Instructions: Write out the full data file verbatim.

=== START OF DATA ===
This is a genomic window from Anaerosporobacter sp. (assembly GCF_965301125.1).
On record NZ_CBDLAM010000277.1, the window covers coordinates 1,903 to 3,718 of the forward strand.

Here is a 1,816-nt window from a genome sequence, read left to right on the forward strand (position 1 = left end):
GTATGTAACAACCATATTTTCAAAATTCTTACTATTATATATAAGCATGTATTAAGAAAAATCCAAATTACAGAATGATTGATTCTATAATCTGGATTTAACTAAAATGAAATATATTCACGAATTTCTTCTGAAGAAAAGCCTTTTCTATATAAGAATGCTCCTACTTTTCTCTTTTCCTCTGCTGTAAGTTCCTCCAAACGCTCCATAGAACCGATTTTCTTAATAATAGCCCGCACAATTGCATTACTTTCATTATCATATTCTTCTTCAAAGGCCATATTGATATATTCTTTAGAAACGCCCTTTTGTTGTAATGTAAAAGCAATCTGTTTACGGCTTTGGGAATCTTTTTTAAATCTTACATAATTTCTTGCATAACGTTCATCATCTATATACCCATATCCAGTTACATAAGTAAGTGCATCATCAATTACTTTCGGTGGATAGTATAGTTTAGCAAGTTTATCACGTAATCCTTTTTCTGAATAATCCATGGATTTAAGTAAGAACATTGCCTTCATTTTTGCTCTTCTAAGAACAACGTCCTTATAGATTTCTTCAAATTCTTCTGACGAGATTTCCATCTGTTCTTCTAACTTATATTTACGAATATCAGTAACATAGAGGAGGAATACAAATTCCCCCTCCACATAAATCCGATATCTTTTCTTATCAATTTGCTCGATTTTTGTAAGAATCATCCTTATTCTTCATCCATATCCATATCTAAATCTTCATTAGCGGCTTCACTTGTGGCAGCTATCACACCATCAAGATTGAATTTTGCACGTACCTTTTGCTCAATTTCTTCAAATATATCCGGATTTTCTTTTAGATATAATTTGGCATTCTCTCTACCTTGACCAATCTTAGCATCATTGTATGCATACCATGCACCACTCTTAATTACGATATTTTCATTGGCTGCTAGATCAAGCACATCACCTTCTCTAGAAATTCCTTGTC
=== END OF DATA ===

This is a genomic window from Anaerosporobacter sp. (assembly GCF_965301125.1).
On record NZ_CBDLAM010000277.1, the window covers coordinates 1,903 to 3,718 of the forward strand.

Here is a 1,816-nt window from a genome sequence, read left to right on the forward strand (position 1 = left end):
GTATGTAACAACCATATTTTCAAAATTCTTACTATTATATATAAGCATGTATTAAGAAAAATCCAAATTACAGAATGATTGATTCTATAATCTGGATTTAACTAAAATGAAATATATTCACGAATTTCTTCTGAAGAAAAGCCTTTTCTATATAAGAATGCTCCTACTTTTCTCTTTTCCTCTGCTGTAAGTTCCTCCAAACGCTCCATAGAACCGATTTTCTTAATAATAGCCCGCACAATTGCATTACTTTCATTATCATATTCTTCTTCAAAGGCCATATTGATATATTCTTTAGAAACGCCCTTTTGTTGTAATGTAAAAGCAATCTGTTTACGGCTTTGGGAATCTTTTTTAAATCTTACATAATTTCTTGCATAACGTTCATCATCTATATACCCATATCCAGTTACATAAGTAAGTGCATCATCAATTACTTTCGGTGGATAGTATAGTTTAGCAAGTTTATCACGTAATCCTTTTTCTGAATAATCCATGGATTTAAGTAAGAACATTGCCTTCATTTTTGCTCTTCTAAGAACAACGTCCTTATAGATTTCTTCAAATTCTTCTGACGAGATTTCCATCTGTTCTTCTAACTTATATTTACGAATATCAGTAACATAGAGGAGGAATACAAATTCCCCCTCCACATAAATCCGATATCTTTTCTTATCAATTTGCTCGATTTTTGTAAGAATCATCCTTATTCTTCATCCATATCCATATCTAAATCTTCATTAGCGGCTTCACTTGTGGCAGCTATCACACCATCAAGATTGAATTTTGCACGTACCTTTTGCTCAATTTCTTCAAATATATCCGGATTTTCTTTTAGATATAATTTGGCATTCTCTCTACCTTGACCAATCTTAGCATCATTGTATGCATACCATGCACCACTCTTAATTACGATATTTTCATTGGCTGCTAGATCAAGCACATCACCTTCTCTAGAAATTCCTTGTC